Review Summary: Legendary metalcore band, Converge, release a solid and well refined album with Axe to Fall.
What can be said about Converge that hasn't already been said to death? I could go on and on about how they rape your ears, bash your face in, and rape your ears some more. Or I could liken them to some grisly murder scene where the victim was brutalized beyond recognition. However, that's not entirely necessary, nor is it fair to everything the band has done throughout their career. Yes, Converge was a driving force in the early days of metalcore. And yes, they approach their art with a very hardcore mindset. Yet with Axe to Fall I feel it necessary to throw aside the overly brutal and cliched comparisons. To put it plainly, this album is more than a hardcore mess on a disc.
To answer the question on everyone's mind, this does in fact trump Jane Doe in certain areas. However, I say this even though the two are difficult to compare. Jane Doe was slightly darker and moodier, with a more cohesive theme throughout. Yet Axe to Fall shows how Converge have grown as a band. There is definite progression, especially in song structure. That being said, Axe to Fall may be what Jane Doe haters have been waiting for. Not to say this is any less "brutal," but the changes in sound make this album much more accessible. Thankfully, there is plenty for newcomers and fan boys alike to enjoy.
Converge have always been a band at the top of their game, and on Axe to Fall things are no different. To say they are better than ever wouldn't be an exaggeration in the slightest. Writing about the guitar alone is a daunting task. Kurt Ballou can play as fast and hard as artist this generation. He stated that he listened to more progressive bands during the albums creation, and in certain areas it definitly shows. Some of the new material is almost "fun," a term unheard of in a Converge album. For example, there are some incredibly catchy solos on both "Wishing Well" and "Cutter" that can be described as such. Much of the new found sound can be attributed to the guest guitarists found on Axe to Fall. However, Kurt's playing is not without it's faults, as he sometimes can get stuck on one riff for too long.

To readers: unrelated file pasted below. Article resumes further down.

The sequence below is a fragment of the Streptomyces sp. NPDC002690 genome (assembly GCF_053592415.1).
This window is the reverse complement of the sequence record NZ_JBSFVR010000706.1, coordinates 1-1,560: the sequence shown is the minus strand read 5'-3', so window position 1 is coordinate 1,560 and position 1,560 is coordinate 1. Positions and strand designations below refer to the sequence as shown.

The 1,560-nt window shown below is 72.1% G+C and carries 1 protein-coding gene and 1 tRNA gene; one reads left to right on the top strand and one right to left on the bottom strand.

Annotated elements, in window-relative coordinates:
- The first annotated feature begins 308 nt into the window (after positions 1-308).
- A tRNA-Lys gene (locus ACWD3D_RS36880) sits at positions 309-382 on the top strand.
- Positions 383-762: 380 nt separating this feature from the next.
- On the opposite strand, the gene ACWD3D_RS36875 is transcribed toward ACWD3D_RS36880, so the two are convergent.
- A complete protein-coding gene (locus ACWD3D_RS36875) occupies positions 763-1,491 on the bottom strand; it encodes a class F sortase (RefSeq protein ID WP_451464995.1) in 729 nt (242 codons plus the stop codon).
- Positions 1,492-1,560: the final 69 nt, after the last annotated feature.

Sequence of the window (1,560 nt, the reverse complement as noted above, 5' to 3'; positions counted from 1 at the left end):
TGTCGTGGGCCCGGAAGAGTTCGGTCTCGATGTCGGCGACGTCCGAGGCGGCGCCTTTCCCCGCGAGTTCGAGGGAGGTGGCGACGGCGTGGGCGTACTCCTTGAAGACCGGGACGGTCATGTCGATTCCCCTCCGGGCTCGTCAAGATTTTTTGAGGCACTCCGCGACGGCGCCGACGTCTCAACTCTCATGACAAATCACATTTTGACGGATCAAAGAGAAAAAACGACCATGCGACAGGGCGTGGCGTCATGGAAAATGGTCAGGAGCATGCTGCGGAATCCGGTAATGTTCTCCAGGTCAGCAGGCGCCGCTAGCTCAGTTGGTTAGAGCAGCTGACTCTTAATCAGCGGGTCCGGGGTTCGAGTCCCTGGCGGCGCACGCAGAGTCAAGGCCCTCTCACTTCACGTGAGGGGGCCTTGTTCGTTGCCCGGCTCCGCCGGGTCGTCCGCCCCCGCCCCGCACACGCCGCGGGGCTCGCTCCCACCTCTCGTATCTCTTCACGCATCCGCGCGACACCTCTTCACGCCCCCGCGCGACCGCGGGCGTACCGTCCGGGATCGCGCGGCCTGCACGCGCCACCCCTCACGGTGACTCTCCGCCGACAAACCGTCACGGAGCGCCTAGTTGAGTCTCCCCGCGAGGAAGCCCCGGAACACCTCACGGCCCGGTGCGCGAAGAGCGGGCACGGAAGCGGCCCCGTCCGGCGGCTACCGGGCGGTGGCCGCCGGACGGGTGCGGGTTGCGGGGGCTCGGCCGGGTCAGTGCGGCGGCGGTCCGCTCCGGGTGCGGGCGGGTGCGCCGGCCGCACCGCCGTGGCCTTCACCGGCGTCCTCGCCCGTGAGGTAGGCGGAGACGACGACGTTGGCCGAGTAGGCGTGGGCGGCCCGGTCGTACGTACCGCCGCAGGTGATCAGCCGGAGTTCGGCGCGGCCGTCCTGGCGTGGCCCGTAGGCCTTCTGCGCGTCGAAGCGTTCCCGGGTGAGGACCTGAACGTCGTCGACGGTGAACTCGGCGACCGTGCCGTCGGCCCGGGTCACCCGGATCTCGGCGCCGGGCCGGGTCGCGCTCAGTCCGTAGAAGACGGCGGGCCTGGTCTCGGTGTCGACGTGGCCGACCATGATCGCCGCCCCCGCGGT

When someone says they dislike Converge, the vocals are always at the center of their aversion. Jacob Bannon has not changed his style much over the years, but guest vocals do make several appearances on the album. Genghis Tron’s Mookie Singerman, Neurosis' Steve Von Till, Blacklisted's George Hirsch, Disfear's Uffe Cederlund, and John Pettibon perform vocals on five different tracks. In no way do they detract from the album, instead they infuse it with much more color and variation. "Cruel Bloom" and "Wretched World" are the album's emotional high points, thanks to the excellent guests present.
Axe to Fall has some amazing tracks. "Worms Will Feed" is dark and moody, and "Dead Beat" has some great tempo changes that keep the whole song rather interesting. Yet the high points of the album are found at the very beginning and very end. "Dark Horse" is one of the years best openers. Fast paced and frenzied, it serves as a rather tumultuous start to the album. "Wretched World" can only be described as beautiful. Its slow, solemn, and above all else, emotional. Unfortunately, Axe to Fall has some uninspired tracks that are tough to ignore. The title track is little more than a short,chaotic, and spazy song. "Cutter" and "Losing Battle" also fit this description.
Axe to Fall is a solid realease by a band of epic proportions. Some may find it difficult to get past the more abrasive aspects, but for those who do will be treated to a well polished and varied album.